It sounds almost too good to be true: While you’re busy helping the children with their homework or taking a nap, a robot vacuum is busily clearing away crumbs and piles of dust, wielding its brushes and rollers in every corner of the apartment.
But can this automated helper really replace your weekly cleaning routine?
”Most robot vacuums manage a basic cleaning of the floor, but many models do not reach into the corners, ” says Anne Kliem, who recently tested various robot vacuum cleaners for German consumer organisation Stiftung Warentest.
The lateral brushes often aren’t suitable to clean tricky areas, she adds.
In addition, not every robot fits underneath cupboards, beds and sofas.
“Buyers should measure the space below their furniture before purchasing a robot, to make sure that it can reach below, ” says Markus Nohe, product expert at Tuev Sued, a Munich-based technical inspection association.
Most robot vacuums are either great at cleaning carpet or hard surfaces, but not both, testers for Stiftung Warentest found.
Especially more affordable models have problems on one of the surfaces.
”For carpeted floors, the device must have a brush that penetrates deep into the pile, ” Kliem explains. Otherwise the dirt is only removed superficially.
”On hard floors, the lateral brushes shouldn’t rotate too fast, otherwise the dirt will be pushed away, ” Kliem adds.
Robot vacuums have sensors which allow them to find their way around the room and detect obstacles. Navigation often takes place via lasers or cameras.
But even this has its weak points: “Laser models are easily confused by reflective surfaces – cameras struggle with orientation in poor lighting conditions, ” explains Nohe.
If you don’t want to tidy up every time before sending the little helper on its mission, you are therefore best advised to avoid a mess in the first place.
”The fewer items on the floor, the faster the cleaning process becomes overall, ” Kliem says.
Socks strewn all over the place, yesterday’s newspaper laying around or small toys under the sofa: all of them can obstruct the vacuum process and cause malfunctioning.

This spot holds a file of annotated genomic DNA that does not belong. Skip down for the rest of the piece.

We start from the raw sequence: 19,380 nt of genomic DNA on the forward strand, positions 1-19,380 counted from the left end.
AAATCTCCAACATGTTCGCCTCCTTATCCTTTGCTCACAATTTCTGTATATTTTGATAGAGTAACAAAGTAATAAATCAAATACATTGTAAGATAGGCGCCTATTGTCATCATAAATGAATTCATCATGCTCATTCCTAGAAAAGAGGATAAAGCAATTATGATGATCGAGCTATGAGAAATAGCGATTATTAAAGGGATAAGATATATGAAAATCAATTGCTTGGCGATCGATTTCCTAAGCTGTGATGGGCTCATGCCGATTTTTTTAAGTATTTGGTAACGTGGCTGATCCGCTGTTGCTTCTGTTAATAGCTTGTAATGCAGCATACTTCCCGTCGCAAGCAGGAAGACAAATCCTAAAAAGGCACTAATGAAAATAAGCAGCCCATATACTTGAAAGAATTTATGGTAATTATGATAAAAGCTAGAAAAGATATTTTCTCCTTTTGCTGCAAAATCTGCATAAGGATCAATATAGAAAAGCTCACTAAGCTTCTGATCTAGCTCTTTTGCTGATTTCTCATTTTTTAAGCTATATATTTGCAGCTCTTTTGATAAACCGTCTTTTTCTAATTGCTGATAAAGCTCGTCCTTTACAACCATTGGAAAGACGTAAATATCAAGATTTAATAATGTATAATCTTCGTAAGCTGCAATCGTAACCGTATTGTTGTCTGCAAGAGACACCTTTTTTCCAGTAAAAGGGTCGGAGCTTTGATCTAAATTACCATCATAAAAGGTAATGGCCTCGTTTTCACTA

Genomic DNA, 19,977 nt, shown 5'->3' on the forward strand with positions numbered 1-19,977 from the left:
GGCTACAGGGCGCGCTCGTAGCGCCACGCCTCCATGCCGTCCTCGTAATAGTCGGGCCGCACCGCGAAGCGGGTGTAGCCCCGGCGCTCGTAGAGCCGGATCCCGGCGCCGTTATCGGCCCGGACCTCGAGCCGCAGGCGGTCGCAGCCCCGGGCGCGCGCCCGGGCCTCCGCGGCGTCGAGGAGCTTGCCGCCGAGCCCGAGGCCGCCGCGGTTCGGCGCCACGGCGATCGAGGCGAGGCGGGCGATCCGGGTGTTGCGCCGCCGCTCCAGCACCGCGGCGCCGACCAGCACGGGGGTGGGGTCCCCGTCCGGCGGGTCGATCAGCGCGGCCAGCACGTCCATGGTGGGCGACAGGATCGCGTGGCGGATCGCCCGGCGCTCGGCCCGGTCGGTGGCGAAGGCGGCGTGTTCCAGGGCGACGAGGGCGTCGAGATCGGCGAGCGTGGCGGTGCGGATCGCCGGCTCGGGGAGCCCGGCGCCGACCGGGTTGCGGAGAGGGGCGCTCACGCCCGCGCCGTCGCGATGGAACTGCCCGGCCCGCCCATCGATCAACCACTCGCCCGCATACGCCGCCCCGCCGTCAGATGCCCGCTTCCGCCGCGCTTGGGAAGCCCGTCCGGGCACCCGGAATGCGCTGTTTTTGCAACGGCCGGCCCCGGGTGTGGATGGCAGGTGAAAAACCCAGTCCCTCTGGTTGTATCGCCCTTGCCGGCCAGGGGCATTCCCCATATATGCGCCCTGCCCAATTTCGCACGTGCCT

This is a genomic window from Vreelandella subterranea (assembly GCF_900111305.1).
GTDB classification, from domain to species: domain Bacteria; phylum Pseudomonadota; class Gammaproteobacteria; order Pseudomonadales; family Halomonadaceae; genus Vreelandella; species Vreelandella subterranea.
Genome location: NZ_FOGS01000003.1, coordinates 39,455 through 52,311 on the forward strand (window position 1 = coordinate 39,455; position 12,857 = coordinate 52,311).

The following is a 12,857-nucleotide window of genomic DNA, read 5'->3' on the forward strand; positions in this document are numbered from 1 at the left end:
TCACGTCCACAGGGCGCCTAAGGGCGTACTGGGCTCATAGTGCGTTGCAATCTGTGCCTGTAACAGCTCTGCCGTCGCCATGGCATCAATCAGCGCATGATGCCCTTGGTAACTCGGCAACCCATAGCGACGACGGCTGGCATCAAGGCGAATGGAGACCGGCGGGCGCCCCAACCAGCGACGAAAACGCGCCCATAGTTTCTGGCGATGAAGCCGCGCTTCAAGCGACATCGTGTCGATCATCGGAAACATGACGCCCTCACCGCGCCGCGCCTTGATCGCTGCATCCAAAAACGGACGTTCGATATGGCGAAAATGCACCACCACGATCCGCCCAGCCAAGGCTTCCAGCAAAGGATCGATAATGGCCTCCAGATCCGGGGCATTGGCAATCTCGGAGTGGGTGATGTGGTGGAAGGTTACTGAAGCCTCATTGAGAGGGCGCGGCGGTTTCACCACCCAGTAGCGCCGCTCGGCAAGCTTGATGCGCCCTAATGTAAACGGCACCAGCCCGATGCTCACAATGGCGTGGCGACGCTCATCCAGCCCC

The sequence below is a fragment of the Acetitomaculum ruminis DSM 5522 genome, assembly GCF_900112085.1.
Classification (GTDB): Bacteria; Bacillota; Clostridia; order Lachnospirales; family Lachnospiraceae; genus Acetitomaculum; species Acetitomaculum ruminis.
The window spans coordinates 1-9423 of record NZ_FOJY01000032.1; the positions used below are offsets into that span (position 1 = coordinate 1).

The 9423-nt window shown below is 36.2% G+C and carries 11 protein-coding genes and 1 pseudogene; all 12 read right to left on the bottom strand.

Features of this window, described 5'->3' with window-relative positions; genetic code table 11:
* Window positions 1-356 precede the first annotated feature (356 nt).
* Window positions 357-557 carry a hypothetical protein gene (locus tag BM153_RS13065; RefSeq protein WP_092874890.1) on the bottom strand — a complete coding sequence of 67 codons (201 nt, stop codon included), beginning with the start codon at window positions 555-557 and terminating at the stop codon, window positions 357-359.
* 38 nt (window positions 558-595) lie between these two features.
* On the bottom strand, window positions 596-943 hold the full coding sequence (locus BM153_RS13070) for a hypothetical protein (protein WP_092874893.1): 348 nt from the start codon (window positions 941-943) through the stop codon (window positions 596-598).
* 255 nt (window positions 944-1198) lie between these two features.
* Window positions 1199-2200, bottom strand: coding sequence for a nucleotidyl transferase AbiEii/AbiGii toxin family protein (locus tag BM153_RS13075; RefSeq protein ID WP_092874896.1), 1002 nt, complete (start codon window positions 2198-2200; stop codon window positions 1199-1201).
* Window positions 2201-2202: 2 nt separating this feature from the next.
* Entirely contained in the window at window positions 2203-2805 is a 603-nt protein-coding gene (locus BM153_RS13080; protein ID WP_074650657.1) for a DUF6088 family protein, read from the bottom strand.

However, the little robots are doing a better job in terms of the frequency than we are. While humans usually only vacuum once or twice a week (if they are eager), your robot can be set to do daily cleans while you’re out of the house.
You’ll probably want to be there while it cleans, however, at least for the first few runs, just to make sure it doesn’t strangle itself on a phone charger or knock over something delicate.
If the battery is low, most new devices will automatically return to the charging station. Once recharged, some of them even continue vacuuming exactly in the spot where they left off.
This is only relevant for homes with a large surface area on one floor, and the battery will likely easily manage one or even two sweeps of a smaller apartment.
You also shouldn’t expect them to be zero-maintenance and in most models you’ll regularly need to empty out the dust tray, as well as wipe dust off the sensors and clean the filter.
Robots have also long made their appearance as a garden helper.
Different to robot vacuums, robotic lawn mowers neither use lasers nor camera but collision sensors.
”As a rule, they choose their paths randomly and change direction when they bump into something. Ultrasound is also used in some cases, ” Kliem says.
High-priced models are equipped with a GPS system to make them easier to find on large properties and protect them from theft.
According to Stiftung Warentest, the lawn area should be at least 100 square metres to make the purchase worthwhile. The robotic mower also prefers level ground and at most slight inclines to work well.
Another perk: robotic mowers never need to be emptied. They only cut short pieces off the blades and drop the grass clippings as fertiliser. Mulching prevents the lawn from forming moss and becoming matted. – dpa